Aside from our reservations about the lady’s clothing, all the clothing and equipment on show here is accurate and realistic. The couch on which the man is sitting is rather small and thin, and he looks to be practically falling off it as a result, but the chair of the lady is remarkable because it is triangular, with solid sides rather than legs. We could find no evidence for such a thing in the Roman world, and indeed it looks rather uncomfortable and far from stable, so again, huge doubt on that piece unless any Roman furniture makers can tell us otherwise.
The gladiators are in nice, active poses and all are clearly in a fight. Presumably almost any posture might be considered possible when in a one-on-one combat, but we would have to say that the man in the top row with shield lowered and his foot in the air was not a favourite of ours. Also, as the sica is quite a light sword, almost a dagger actually, it would seem unlikely that someone would bear down on an opponent with it held high in the air like the first pose – much more likely to hold it close, looking for an opportunity to get round the opponent’s shield and stab or slash.
The first thing we thought when we saw these figures was that they were rather thin, by which we mean not as deep as they should be. This is particularly true of the man on the couch, who is more perching on the edge of his seat than actually sitting on it. Obviously this is not something that is evident from our photos, but for the gladiators the shallow depth is not really an issue anyway, though it perhaps explains the strange features of the furniture here. The level of detail on all the figures is very nice, and they look well -proportioned, but as you can perhaps see above, the seams where the moulds meet are rather untidy, with a few areas of considerable flash, particularly round the three figures in the bottom row. The bases are remarkably thin and shallow, and in the case of the first gladiator in particular, barely big enough to keep the figure upright. The two spectators and their seating come as two separate parts each (but not as a figure/furniture pair, as you might think – see sprue image), and these go together in a quite vague way. We used sticky putty to put these together, which was fine for their photo shoot, but less ideal generally, and we would imagine that gluing them would be very challenging. Luckily nothing else needs to be assembled.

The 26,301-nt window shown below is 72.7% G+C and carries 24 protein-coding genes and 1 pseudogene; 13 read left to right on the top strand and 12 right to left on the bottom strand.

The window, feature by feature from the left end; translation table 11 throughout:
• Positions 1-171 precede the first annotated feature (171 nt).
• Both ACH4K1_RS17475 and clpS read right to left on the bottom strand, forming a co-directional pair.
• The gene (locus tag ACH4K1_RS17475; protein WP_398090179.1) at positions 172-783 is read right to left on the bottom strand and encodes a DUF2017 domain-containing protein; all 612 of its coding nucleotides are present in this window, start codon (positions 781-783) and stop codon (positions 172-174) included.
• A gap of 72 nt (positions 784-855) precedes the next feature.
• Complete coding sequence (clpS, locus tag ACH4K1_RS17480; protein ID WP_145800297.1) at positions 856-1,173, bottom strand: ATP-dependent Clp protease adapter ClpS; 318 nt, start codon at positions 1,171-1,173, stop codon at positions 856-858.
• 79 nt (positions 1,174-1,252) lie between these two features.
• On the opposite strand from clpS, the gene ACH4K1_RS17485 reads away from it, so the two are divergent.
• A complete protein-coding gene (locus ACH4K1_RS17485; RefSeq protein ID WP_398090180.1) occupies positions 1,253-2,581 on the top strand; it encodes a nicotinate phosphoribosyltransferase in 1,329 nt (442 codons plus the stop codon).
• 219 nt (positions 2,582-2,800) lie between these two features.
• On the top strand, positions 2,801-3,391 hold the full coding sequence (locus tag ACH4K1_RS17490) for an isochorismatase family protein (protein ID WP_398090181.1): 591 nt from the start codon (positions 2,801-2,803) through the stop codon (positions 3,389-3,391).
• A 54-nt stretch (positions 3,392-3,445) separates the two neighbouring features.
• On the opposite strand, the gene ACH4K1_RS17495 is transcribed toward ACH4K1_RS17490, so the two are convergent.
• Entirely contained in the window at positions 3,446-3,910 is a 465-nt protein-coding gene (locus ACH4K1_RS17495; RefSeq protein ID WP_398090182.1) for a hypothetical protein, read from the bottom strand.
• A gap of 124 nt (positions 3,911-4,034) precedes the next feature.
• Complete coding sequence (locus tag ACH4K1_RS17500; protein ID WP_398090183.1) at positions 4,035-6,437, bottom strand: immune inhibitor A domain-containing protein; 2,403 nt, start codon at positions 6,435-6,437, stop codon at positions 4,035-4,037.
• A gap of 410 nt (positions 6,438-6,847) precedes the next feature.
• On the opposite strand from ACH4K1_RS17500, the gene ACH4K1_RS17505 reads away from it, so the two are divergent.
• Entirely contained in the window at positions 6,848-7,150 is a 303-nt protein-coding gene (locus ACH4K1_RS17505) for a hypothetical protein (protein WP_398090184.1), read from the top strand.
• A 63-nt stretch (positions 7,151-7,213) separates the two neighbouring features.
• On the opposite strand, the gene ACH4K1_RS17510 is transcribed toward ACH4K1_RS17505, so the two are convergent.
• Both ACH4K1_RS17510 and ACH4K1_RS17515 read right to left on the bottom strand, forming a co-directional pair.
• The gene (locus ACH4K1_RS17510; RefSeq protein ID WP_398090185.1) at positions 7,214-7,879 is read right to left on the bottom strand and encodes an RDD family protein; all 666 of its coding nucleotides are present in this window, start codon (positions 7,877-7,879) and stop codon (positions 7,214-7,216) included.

In conclusion we would say the gladiators are nice figures, completely accurate and in appealing if sometimes unorthodox poses. For the reasons stated we were not so enamoured with the three figures in the bottom row. The ideas were good ones, but perhaps such a shallow mould meant they were unlikely to come out as well as they should. Still this set provides some interesting gladiators which more than hold their own against the various other sets of gladiators available in this hobby.